Laying out the questionnaire in the international surveys

Where paper questionnaires are to be used the issue arises of how differ­ences between the layouts can be minimized. This is generally desirable if the questionnaire is broadly common to all countries.

1. Layout conventions

However, it is also important that local agencies use their own layout conventions where these differ. Mistakes are more likely to be made by interviewers if they are presented with an unfamiliar layout. Where a coordinating agency e-mails a laid-out questionnaire to the local agency, it may be necessary to instruct the local agency staff to lay it out in their own format. Because it is easy to use the coordinating agency’s file and simply type over the text in the local language, the interviewers may be presented with a completely unfamiliar style of layout. A further disad­vantage of this is that the local agency executives do not become as famil­iar with the questionnaire as they would have done if they had had to lay it out for themselves. They are then less likely both to spot unsuitable wordings and to be able to answer questions that may arise in the field.

2. Question numbering

A common question numbering scheme helps comparisons to be made easily for the same questions across countries. When the same question is being referred to there is a potential source of error if that question has a different number in each country. Checking of routeing instructions is also more straightforward if the same question numbers are used. However, a common question numbering scheme can mean that some question numbers are not used in some versions of the questionnaire. For example, where an additional question needs to be asked in one country only, that question number will not appear on questionnaires for all the other coun­tries in the study. This must be clearly marked on the questionnaires or it can cause confusion amongst interviewers. If there are so many missing question numbers that it creates difficulties for the interviewers to follow instructions, then consideration must be given to abandoning common question numbering for the sake of minimizing interviewer error.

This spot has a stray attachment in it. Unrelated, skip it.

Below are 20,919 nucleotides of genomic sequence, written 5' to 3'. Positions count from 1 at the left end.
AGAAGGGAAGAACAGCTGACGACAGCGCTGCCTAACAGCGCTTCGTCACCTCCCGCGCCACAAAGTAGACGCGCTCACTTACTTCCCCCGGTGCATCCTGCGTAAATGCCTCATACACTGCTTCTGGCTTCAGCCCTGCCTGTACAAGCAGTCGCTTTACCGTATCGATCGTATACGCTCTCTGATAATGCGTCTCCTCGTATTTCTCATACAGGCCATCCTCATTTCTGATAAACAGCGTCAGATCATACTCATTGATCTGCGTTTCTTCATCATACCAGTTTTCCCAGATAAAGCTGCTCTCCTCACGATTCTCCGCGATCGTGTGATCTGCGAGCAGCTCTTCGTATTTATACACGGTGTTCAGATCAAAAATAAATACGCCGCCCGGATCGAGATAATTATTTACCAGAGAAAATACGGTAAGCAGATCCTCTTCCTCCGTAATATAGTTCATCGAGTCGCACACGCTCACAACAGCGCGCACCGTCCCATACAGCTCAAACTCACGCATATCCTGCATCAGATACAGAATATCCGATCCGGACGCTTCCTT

Similar issues arise where manual data entry utilizes a column-based format. In order to minimize data-processing errors, a common column- number and response code format is desirable. That decision, though, needs to be balanced against the likelihood of it leading to data entry errors.

Source: Brace Ian (2018), Questionnaire Design: How to Plan, Structure and Write Survey Material for Effective Market Research, Kogan Page; 4th edition.

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